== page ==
Thewriter observed how Grace who is a tutor to the third graders, used apractitioner research group to showcase her personal transformationas she partook in the role of a teacher leader, and implement teachercompelled professional development. This is a qualitative study withchronicled review, which explores the change progression of oneteacher researcher as she is involved in a one-year practitionerresearch group. Based on the research by Vetter (2012), when teachersopenly disclose their account of accomplishments, it can nurturepersonal development and growth of self-esteem. Relaying teachingexperiences with the aid of supportive groups help define identitiesand develop a sense of leadership position.
Throughengaging practitioner research groups, instructors can negotiateprofessional uniqueness as novices through involvement, which pavesthe way to new understandings which can be thought-provoking toearlier held opinions (Vetter, 2012). Teachers can be leaders intheir own right by being agents that facilitate change in thelearning process. All through the entire research, the writer sharesthe discussions that the practitioner research groups participatesand showcases how these talks have assisted in the revolution ofGrace’s identity as a tutor leader. The story of Grace’stransformation course and how the practitioner research groupreinforced this, can position educators as interactive, orreflective, and these can happen conversationally (Vetter, 2012).
Grace’sstory was an imperative part of contemplating and imagining a newposition. Through her story, she expressed uncertainties, posedproblems, and received validations and suggestions that aided in herenactment to this new position and start the course of buildingchange for herself (Vetter, 2012). The feedback from the group onGrace’s narration endorsed her standing by confirming certainpositions over others. As suggested by Vetter (2012), the researchgroups were is inquiry spaces that are storied, contradictory,multiple, playful, temporal, and imaginative. The data for the studywas collected for three years, but the focus was on the second yearof the survey. The sessions were audiotaped monthly through arrangedmeetings with the practitioners, presentations on PowerPoint atconferences, manuscripts about the research participant, and fieldnotes and observations from the same monthly meetings.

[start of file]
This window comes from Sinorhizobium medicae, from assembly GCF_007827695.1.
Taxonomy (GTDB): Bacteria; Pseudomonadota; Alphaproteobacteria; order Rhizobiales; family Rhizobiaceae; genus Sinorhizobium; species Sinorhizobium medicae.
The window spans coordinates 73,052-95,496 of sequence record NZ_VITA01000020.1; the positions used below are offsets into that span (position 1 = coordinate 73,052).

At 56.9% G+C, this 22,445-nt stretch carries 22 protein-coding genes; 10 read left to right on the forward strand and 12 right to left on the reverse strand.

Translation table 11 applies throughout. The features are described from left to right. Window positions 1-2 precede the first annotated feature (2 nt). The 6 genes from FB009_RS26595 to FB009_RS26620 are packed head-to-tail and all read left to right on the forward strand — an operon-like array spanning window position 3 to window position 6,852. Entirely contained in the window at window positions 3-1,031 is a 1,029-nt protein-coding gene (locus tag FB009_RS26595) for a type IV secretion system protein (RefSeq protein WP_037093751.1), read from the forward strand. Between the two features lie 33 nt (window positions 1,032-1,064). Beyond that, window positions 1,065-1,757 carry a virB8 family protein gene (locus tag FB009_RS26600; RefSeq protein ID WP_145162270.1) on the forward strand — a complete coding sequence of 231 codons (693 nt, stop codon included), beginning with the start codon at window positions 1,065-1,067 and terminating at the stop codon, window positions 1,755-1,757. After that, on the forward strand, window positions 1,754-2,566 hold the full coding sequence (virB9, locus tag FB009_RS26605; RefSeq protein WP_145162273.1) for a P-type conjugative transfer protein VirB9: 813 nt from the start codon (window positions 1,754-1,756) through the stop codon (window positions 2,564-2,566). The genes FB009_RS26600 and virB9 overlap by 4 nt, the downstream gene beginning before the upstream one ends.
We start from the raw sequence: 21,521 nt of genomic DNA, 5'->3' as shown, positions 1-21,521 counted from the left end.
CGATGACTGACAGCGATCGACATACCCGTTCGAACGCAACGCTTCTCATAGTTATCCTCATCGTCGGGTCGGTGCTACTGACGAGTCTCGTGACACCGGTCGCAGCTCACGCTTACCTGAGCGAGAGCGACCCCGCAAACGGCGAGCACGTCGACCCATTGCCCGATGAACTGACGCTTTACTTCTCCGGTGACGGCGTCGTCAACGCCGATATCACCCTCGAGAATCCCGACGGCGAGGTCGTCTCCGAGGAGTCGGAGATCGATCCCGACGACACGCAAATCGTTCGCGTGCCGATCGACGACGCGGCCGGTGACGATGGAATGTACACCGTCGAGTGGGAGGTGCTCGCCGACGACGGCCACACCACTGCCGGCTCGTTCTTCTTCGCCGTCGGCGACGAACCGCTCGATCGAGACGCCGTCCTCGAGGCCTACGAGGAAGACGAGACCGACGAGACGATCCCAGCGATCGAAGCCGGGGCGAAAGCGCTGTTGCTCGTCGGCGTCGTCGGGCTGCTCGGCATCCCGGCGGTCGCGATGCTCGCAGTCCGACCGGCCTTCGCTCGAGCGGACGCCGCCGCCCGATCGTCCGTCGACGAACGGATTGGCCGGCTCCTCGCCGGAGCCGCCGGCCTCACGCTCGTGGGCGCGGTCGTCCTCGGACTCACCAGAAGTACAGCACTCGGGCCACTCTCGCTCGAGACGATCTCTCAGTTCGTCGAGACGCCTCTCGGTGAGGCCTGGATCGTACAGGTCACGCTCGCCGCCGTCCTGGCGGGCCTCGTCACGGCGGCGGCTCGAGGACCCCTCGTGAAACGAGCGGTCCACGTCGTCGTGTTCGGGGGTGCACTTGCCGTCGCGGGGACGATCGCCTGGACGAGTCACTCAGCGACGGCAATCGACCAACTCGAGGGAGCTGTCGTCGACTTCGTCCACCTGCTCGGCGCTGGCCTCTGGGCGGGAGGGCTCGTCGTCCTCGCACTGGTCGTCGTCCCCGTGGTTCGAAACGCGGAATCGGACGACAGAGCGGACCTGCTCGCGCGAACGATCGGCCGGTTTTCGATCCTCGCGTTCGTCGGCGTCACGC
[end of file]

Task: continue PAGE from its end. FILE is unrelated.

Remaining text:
Thedata was analyzed via grounded theory and constant comparison toother similar studies by reading and proofreading transcripts, fieldnotes, and artifacts. The author continually established and re-readinterpretations through triangulating data sources and confirmeddescriptions with the participants. The findings have been sharedwith the group and Grace`s story by making available the record of avital discussion, which goes on to share her conversation analysis.The pattern in this part of the article is a dialogue that continuesbetween the transformation of Grace and that of the participant. Theimplication of the finding is that through the collaboration of themember and Grace, it aided her in working through many challenges andthrough narrative inquiry reflections that enabled her to realize hergrowth as a teacher leader.
Grace`simprovised professional development did make a difference at herplace of work. The finding proposes that teachers have the ability tobecome architects of their change when engaged in platforms thatpermit them to allude from evocative experiences and safely toilthrough pressures of practice and self (Vetter, 2012). The writeropenly debates how this research backs the study about tutor changeby suggesting endorsements that will embolden participants to engagein research groups. Participants need to share their accounts ofevents of change in national and local conferences. This measure isimportant in aiding instructors to realize their evolutions weremeaningful. Teachers also need to demonstrate more stories abouttheir process of transformation and provide insight on developingsuch identities (Vetter, 2012).
Vetter,A. (2012).  Teachers as Architects of Transformation: The ChangeProcess of an Elementary School Teacher in a PractitionerResearch Group.  TeacherEducation Quarterly, 39(1),27-49.  doi: 10.1080/00220671.1993.9941151.